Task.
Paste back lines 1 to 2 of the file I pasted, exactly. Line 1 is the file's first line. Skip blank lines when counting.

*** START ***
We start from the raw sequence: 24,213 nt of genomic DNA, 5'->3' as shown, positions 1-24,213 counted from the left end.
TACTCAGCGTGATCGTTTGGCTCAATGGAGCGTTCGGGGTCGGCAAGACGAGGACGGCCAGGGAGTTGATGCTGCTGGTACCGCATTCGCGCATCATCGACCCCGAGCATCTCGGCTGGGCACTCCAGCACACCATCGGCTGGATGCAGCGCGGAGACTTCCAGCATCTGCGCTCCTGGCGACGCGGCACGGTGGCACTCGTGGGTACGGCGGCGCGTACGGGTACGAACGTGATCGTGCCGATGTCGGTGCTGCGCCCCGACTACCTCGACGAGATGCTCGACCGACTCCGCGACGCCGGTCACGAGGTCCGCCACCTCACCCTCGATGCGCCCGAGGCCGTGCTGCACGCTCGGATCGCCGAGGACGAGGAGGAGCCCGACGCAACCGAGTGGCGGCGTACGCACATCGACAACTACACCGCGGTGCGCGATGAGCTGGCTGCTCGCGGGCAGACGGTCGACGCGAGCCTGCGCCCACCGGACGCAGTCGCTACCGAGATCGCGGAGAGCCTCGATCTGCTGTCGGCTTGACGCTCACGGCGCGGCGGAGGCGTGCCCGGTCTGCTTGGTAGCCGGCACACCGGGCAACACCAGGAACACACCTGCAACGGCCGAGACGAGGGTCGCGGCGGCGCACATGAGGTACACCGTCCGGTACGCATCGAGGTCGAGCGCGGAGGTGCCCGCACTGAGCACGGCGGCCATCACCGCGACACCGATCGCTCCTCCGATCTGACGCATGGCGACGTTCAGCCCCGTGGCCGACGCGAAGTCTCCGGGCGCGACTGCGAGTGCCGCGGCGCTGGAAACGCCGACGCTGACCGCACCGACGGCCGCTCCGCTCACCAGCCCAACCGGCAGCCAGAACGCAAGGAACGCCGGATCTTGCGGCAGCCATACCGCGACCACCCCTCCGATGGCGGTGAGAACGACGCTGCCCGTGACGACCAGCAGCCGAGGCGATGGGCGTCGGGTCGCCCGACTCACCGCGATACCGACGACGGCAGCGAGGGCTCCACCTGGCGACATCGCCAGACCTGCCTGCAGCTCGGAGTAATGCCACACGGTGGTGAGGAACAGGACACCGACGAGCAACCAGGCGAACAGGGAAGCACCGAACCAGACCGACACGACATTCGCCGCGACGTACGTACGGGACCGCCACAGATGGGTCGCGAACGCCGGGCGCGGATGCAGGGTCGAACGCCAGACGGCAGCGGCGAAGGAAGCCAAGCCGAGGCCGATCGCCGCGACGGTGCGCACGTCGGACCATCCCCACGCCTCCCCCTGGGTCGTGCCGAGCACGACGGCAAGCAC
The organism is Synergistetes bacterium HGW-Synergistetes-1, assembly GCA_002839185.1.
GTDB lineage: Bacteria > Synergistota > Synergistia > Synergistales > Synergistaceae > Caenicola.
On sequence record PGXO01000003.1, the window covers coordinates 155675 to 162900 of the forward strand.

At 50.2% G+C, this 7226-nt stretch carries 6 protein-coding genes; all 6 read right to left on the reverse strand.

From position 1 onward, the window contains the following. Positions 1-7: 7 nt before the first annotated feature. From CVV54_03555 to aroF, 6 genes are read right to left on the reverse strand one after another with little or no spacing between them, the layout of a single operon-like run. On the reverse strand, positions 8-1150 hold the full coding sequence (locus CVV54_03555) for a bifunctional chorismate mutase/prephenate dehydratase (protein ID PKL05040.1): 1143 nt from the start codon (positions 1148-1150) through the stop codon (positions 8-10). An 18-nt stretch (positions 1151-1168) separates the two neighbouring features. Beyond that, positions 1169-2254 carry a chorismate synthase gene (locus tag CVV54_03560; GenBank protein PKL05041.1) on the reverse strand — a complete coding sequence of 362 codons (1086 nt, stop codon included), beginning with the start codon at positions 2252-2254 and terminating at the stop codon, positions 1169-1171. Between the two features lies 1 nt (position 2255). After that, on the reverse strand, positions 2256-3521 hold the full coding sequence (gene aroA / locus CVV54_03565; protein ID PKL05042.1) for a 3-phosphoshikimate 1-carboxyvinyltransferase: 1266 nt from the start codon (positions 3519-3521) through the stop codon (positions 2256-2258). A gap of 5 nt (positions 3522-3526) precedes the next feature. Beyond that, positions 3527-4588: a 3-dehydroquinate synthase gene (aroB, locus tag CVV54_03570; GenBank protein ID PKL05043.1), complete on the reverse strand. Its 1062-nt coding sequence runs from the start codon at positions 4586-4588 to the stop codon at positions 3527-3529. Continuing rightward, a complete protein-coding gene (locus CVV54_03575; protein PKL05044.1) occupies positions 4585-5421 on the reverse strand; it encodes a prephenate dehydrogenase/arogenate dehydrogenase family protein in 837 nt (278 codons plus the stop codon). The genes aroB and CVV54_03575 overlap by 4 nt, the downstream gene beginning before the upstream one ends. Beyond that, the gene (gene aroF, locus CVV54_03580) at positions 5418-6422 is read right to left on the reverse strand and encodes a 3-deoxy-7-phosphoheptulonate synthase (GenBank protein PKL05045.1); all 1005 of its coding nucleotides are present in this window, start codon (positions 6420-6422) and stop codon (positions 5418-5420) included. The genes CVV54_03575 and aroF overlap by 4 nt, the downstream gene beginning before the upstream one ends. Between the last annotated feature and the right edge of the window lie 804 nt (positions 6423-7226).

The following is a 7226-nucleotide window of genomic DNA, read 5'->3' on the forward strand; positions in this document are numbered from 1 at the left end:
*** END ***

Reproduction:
We start from the raw sequence: 24,213 nt of genomic DNA, 5'->3' as shown, positions 1-24,213 counted from the left end.
TACTCAGCGTGATCGTTTGGCTCAATGGAGCGTTCGGGGTCGGCAAGACGAGGACGGCCAGGGAGTTGATGCTGCTGGTACCGCATTCGCGCATCATCGACCCCGAGCATCTCGGCTGGGCACTCCAGCACACCATCGGCTGGATGCAGCGCGGAGACTTCCAGCATCTGCGCTCCTGGCGACGCGGCACGGTGGCACTCGTGGGTACGGCGGCGCGTACGGGTACGAACGTGATCGTGCCGATGTCGGTGCTGCGCCCCGACTACCTCGACGAGATGCTCGACCGACTCCGCGACGCCGGTCACGAGGTCCGCCACCTCACCCTCGATGCGCCCGAGGCCGTGCTGCACGCTCGGATCGCCGAGGACGAGGAGGAGCCCGACGCAACCGAGTGGCGGCGTACGCACATCGACAACTACACCGCGGTGCGCGATGAGCTGGCTGCTCGCGGGCAGACGGTCGACGCGAGCCTGCGCCCACCGGACGCAGTCGCTACCGAGATCGCGGAGAGCCTCGATCTGCTGTCGGCTTGACGCTCACGGCGCGGCGGAGGCGTGCCCGGTCTGCTTGGTAGCCGGCACACCGGGCAACACCAGGAACACACCTGCAACGGCCGAGACGAGGGTCGCGGCGGCGCACATGAGGTACACCGTCCGGTACGCATCGAGGTCGAGCGCGGAGGTGCCCGCACTGAGCACGGCGGCCATCACCGCGACACCGATCGCTCCTCCGATCTGACGCATGGCGACGTTCAGCCCCGTGGCCGACGCGAAGTCTCCGGGCGCGACTGCGAGTGCCGCGGCGCTGGAAACGCCGACGCTGACCGCACCGACGGCCGCTCCGCTCACCAGCCCAACCGGCAGCCAGAACGCAAGGAACGCCGGATCTTGCGGCAGCCATACCGCGACCACCCCTCCGATGGCGGTGAGAACGACGCTGCCCGTGACGACCAGCAGCCGAGGCGATGGGCGTCGGGTCGCCCGACTCACCGCGATACCGACGACGGCAGCGAGGGCTCCACCTGGCGACATCGCCAGACCTGCCTGCAGCTCGGAGTAATGCCACACGGTGGTGAGGAACAGGACACCGACGAGCAACCAGGCGAACAGGGAAGCACCGAACCAGACCGACACGACATTCGCCGCGACGTACGTACGGGACCGCCACAGATGGGTCGCGAACGCCGGGCGCGGATGCAGGGTCGAACGCCAGACGGCAGCGGCGAAGGAAGCCAAGCCGAGGCCGATCGCCGCGACGGTGCGCACGTCGGACCATCCCCACGCCTCCCCCTGGGTCGTGCCGAGCACGACGGCAAGCAC